During the period from 1840-1860, Lincoln resided in Springfield, Illinois where almost all Native Americans had left the area, moving farther west and north; so he only had a few contacts with individual Indians, and almost no encounters with tribal issues for those years. In letters from that time, he only made minimal references to Indian affairs, but clearly he believed that that the White expansion westward was a benefit to the Country; and he accepted the fact that the tribes would be impacted. Actually, Lincoln, like many of his countrymen at that time, believed that the “civilizing influence of the culture of the new Americans” would eventually prove advantageous for the Indian societies.

In 1862, however, he was forced to face a serious situation when, as President, he sent Union troops to Minnesota and the Northwest Territories to quell an uprising by a force of several combined tribes of Sioux. General Polk’s U.S. Army units captured over 500 Indian warriors and, through military courts, condemned 303 to death; and then he planned a mass execution. When Lincoln read the dispatches from General Polk, he intervened and ordered that no executions were to occur until he could personally examine the charges against each man. Lincoln said that he wanted to assure that, “only those who were directly involved in killing, mutilation, and rape” were subject to the death penalty, and he eventually reduced the sentences of most of those who were convicted. However, he did not commute the sentence for 38 of the men in what then became the largest mass execution in American History.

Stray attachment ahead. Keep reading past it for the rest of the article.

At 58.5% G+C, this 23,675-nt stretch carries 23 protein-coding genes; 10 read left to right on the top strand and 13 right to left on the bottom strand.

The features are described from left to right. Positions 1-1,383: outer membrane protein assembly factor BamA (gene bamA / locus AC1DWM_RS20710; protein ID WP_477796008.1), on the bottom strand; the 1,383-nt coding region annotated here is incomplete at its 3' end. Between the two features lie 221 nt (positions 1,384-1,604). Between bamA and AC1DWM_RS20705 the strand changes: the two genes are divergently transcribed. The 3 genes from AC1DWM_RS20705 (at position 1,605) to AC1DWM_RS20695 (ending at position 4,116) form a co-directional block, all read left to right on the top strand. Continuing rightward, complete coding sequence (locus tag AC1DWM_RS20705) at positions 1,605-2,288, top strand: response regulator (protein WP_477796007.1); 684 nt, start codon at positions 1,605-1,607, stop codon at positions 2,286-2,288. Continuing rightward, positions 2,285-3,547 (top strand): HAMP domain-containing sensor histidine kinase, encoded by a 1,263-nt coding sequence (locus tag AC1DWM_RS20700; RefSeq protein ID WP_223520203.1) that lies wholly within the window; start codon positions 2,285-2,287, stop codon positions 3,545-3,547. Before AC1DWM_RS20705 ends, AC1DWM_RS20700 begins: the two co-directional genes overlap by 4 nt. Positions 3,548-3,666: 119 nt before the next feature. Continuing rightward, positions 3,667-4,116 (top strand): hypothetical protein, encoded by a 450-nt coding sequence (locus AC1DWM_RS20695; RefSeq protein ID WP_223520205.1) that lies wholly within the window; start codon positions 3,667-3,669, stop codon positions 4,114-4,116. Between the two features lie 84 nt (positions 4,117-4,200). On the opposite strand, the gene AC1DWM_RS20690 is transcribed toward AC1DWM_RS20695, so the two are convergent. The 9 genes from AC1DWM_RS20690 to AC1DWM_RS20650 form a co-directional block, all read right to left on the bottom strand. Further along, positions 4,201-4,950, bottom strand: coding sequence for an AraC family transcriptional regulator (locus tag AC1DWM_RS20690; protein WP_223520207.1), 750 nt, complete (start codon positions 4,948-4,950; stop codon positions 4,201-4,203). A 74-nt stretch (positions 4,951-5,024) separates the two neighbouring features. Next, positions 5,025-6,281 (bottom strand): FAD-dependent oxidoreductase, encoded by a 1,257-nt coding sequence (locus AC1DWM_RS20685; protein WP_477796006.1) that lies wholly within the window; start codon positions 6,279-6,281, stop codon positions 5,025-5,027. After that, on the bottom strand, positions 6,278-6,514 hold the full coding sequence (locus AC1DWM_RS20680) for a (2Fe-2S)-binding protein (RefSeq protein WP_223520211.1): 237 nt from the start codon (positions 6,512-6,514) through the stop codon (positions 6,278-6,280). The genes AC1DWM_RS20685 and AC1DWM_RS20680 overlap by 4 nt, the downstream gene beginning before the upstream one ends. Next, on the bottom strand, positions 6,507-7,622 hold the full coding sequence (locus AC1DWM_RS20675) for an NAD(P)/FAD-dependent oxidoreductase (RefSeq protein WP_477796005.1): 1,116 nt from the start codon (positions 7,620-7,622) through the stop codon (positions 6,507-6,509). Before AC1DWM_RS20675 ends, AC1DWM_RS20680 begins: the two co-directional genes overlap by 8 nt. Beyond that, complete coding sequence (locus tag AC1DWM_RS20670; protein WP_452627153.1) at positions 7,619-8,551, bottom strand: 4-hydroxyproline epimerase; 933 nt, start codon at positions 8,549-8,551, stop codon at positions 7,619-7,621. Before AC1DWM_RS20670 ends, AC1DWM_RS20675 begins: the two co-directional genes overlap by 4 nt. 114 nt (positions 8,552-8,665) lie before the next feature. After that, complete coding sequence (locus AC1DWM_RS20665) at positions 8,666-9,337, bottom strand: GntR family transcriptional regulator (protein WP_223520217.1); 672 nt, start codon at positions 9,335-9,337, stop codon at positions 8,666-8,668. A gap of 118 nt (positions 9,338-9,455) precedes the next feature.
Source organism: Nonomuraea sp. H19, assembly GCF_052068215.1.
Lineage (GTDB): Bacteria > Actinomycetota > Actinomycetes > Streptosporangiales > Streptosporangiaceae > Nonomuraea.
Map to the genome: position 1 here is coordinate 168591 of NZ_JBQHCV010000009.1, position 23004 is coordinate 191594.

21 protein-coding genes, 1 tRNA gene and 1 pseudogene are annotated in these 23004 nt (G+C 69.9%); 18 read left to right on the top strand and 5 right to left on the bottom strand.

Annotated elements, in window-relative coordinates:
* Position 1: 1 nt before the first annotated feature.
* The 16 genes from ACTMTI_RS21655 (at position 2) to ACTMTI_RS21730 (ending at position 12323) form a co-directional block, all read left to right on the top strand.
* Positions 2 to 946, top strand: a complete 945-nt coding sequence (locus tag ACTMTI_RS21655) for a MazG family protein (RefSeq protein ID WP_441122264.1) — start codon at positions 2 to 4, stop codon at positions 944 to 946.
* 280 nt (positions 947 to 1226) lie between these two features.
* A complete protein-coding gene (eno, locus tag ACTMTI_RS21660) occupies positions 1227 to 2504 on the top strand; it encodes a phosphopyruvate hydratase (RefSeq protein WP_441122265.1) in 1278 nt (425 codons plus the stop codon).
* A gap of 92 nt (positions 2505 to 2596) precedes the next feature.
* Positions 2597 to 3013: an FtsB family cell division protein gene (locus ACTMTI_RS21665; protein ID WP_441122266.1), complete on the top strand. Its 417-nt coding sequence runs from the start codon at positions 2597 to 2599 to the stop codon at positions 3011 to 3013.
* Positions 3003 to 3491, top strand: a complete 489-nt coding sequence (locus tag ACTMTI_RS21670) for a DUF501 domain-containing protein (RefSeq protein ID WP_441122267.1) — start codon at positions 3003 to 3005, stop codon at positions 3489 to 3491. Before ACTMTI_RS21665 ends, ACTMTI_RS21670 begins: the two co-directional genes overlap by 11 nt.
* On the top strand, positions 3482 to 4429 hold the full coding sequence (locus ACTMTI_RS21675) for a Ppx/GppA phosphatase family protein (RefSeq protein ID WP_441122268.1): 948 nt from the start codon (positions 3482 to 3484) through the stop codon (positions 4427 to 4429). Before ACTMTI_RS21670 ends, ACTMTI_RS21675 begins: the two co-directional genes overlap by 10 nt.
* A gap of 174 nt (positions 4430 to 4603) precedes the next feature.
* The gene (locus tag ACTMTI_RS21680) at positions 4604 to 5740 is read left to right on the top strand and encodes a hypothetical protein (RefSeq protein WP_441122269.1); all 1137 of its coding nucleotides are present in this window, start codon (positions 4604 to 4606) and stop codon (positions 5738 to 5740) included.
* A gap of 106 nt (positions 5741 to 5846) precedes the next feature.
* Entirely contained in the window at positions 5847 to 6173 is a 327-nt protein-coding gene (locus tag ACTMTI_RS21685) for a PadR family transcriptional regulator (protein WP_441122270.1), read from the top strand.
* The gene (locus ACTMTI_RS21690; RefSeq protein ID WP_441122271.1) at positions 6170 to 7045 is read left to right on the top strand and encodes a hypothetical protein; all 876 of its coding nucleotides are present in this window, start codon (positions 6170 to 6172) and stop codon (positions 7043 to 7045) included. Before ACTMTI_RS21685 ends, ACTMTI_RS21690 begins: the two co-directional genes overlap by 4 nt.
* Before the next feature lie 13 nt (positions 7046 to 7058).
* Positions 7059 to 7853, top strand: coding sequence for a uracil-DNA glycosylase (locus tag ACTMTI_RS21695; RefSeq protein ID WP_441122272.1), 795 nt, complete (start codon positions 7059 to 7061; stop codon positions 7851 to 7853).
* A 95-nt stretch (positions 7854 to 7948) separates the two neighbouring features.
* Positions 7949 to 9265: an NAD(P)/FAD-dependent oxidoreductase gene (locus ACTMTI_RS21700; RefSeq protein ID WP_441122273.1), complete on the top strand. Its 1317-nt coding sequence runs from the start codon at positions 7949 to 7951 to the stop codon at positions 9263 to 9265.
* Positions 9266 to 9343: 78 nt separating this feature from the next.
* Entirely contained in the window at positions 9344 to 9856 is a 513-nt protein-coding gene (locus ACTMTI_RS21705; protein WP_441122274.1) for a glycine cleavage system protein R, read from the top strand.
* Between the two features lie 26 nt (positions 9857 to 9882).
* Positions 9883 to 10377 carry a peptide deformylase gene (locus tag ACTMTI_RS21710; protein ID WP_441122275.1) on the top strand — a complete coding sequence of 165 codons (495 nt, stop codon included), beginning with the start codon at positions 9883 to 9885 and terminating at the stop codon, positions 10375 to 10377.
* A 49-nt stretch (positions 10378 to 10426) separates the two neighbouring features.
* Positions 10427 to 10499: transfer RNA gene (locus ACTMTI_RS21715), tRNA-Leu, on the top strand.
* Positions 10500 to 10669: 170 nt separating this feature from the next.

Soon thereafter, Lincoln was scheduled to host a delegation of Indian Chiefs from different parts of the country at the White House, arranged by Indian Agents who were government representatives to the various tribes. The meeting’s purpose was to diffuse conflicts arising because some tribes were assisting the Confederate forces and others were expected to oppose the new intercontinental railroad and telegraph systems. In a planning session to discuss protocols, before the actual meeting, Lincoln said he intended to ask those Chiefs who had tribal members supporting the “rebels” if they had considered their fate when the Union won the war; however the Agents suggested a “softer tone.” Then Lincoln, in an undiplomatic moment, said that it might be difficult to reach agreements with the the Indians because “we are not as a race so much disposed to fight and kill one another as our red brethren.” Most in the planning session thought it was an incongruous statement considering the terrible loss of life continuing on both sides in Civil War battles. Lincoln quickly realized the gaffe and began to speak of the nobility of the tribal leaders. Later, at the official meeting, Lincoln was cordial and respectful to the assembled Chiefs but allowed the Agents to cover the more serious matters. However, his earlier comments probably reflected his true sentiments.